Part One

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On the morning of February Eighteenth, 1983, I busted through the door of Mommy's House with the rest of the FBI team.

The scent of a decaying body instantly overwhelmed my senses. Immediately, I knew that the stench was from the large, unconscious man on the floor, surrounded by a pool of his own blood.

Through the chaos of the team rushing in, pushing past me with their rifles up and breaking through the basement door to continue searching the house, I spotted her. The girl that the media had been searching for was right in front of my eyes.

She looked nothing like the bubbly school picture the news had been flashing on the screen for almost an entire month. Her eyes were wide and emotionless, gazing directly at me. Her brown hair was a knotted mess, framing her thin face. Blood was splattered along her face, neck, and the tattered dress she was clad in.

The girl was kneeling above the body of an unconscious boy, and in her grip was a large knife that she was clearly intending to use on him. The desperation in her eyes as she hovered the weapon over his chest made my heart jump to my throat.

Once I stepped a little closer, I recognized that the boy in front of her had to have been the sixteen year old boy that was also missing. He was so battered, he was almost unrecognizable - his black hair was saturated with blood, his torso displayed his ribs as well as many contusions and abrasions, and there was a wide, gushing gunshot wound in his leg.

I lowered my gun and took another, careful step closer to the girl.

"Please move away from the boy," I ordered, my heart aching for the terrified girl.

She didn't budge - she was in shock. I was used to dealing with victims in situations similar, but for some reason, the scene in front of me made my stomach twist. I knew those kids went through something worse than Hell.

"Sweetheart," I said gently, "I'm not going to hurt you. Move away from the boy and drop the weapon, please."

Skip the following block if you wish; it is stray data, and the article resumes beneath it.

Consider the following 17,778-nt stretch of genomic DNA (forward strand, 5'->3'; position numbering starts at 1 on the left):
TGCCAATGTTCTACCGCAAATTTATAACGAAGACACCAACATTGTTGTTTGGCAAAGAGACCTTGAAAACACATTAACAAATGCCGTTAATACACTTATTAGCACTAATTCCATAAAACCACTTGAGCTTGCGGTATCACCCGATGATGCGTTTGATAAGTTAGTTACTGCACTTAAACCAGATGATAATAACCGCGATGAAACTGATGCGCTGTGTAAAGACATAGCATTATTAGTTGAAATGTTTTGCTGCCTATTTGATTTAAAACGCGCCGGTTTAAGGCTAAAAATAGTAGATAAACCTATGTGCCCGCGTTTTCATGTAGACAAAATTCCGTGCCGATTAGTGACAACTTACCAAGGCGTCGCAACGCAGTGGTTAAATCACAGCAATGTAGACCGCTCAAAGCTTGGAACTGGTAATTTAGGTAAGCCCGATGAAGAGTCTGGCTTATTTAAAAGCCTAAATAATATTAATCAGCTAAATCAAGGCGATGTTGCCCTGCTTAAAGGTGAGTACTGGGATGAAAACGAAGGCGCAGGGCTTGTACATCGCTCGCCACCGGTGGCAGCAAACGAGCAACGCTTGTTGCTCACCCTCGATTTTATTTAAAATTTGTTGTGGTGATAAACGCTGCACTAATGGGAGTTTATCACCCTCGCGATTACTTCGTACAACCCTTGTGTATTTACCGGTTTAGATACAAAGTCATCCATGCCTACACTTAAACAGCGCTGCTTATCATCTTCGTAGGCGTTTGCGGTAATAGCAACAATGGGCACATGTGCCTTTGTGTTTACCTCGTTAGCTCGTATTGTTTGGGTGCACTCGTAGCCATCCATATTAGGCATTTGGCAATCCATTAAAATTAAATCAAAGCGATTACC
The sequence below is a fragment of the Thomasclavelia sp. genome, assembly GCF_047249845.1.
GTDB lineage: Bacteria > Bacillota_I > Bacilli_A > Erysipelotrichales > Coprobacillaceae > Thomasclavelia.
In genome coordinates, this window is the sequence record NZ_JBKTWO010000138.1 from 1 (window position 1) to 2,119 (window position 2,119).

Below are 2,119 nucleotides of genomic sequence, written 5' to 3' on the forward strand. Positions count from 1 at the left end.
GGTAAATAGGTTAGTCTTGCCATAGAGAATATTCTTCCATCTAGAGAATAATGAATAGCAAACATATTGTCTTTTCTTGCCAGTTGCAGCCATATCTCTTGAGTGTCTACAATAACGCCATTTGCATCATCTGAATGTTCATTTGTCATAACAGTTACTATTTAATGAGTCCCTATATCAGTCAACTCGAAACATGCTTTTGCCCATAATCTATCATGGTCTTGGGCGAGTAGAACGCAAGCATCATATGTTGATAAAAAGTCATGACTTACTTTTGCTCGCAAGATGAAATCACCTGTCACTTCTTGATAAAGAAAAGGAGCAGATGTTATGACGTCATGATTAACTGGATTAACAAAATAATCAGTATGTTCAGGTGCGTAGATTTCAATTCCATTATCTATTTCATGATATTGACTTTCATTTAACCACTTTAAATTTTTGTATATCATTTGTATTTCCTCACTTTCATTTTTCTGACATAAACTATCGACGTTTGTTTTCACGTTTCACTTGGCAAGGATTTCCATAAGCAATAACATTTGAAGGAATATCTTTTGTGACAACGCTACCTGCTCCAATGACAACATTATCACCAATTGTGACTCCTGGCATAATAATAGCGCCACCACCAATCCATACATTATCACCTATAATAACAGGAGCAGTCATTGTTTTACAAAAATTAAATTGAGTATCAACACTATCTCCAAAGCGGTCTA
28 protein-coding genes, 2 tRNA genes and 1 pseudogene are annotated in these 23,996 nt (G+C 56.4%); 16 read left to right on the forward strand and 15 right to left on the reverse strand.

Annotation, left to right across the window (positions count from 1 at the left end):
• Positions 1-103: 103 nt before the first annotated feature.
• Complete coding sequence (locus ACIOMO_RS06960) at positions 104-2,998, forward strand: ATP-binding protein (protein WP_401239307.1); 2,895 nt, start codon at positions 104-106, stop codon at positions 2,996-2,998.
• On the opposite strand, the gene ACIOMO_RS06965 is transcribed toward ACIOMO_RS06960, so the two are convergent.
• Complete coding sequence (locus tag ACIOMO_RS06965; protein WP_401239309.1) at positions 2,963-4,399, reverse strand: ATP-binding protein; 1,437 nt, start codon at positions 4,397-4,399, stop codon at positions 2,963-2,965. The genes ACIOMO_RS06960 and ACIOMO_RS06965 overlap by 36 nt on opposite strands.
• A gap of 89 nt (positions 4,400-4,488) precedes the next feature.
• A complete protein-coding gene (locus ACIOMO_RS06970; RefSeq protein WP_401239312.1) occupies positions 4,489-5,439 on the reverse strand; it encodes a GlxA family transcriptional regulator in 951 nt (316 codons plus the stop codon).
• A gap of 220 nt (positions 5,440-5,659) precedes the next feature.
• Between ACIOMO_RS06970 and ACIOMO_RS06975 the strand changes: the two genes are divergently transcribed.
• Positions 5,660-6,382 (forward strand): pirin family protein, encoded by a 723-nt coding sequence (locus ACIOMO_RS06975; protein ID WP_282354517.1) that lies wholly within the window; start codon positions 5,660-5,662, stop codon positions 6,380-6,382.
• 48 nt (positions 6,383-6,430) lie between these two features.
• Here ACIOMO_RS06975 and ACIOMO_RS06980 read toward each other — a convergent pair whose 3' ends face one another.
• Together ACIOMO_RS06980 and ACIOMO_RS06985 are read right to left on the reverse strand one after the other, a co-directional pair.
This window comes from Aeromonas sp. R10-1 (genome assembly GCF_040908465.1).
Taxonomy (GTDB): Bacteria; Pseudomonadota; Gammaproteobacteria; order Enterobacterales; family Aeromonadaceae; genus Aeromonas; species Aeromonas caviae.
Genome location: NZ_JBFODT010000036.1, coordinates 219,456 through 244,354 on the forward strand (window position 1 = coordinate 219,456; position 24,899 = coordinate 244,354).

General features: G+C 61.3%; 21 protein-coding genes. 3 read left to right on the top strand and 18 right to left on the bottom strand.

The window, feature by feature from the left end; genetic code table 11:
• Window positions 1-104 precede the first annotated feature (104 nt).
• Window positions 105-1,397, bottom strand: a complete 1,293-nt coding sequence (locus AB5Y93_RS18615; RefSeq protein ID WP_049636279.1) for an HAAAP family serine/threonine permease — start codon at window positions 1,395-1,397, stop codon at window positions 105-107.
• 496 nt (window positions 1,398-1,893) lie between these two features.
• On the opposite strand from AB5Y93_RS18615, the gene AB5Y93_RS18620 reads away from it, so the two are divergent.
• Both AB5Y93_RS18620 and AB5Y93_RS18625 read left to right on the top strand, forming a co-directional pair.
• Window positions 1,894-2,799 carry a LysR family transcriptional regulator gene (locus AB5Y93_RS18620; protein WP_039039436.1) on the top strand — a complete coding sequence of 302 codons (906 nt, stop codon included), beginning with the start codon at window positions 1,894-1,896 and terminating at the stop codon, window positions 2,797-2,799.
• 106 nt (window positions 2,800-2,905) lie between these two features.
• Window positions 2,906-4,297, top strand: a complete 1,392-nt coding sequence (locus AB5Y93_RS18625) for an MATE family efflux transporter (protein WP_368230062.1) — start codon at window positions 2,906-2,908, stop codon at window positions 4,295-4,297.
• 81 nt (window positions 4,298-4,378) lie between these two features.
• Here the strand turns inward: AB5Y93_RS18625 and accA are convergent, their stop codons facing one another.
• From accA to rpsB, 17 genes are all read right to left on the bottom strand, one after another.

Finally, she dropped the weapon, and it fell with a clink to the tiled floor. Once she stood up and backed against the wall, I moved so the EMTs could check on the boy.

I was more than relieved when they announced that the boy was alive, because it really didn't look like he was.

I focused my attention back on the frightened girl. "My name is James," I told her, while tilting my head to the side. "Can you tell me what your name is?"

She stayed silent, but I already knew her name. It was Isabella Bryers, and Cole Mancini was being moved to the stretcher. But where was Elliot Greene?

"Do you know where the youngest boy is?" I asked, trying to keep my voice calm while simultaneously yelling over the disorderly shouting and rushing around behind me.

She shook her head, closing her eyes tightly.

In the background, it was announced by one of the team members that we had found two of the three missing kids.

I inched closer, and Isabella's back hit the wall. Her eyes were then trained on the EMTs lifting Cole onto the stretcher, but her demeanor suddenly shifted. I looked over my shoulder to find them bringing a sickly thin woman out on a stretcher from the basement, a gaping wound embedded in the flesh of her neck.

"No..." Isabella whispered, before she began screaming. "No, no! Please, no! No!"

Isabella went to run towards them, but I caught her fragile body in my arms, restricting her movements.

"That's her!" she cried out, flailing her arms. She elbowed me in my ribcage, and I huffed in pain but kept a strong grip on her. "That's Mommy!" she began kicking her dirt-crusted legs out.

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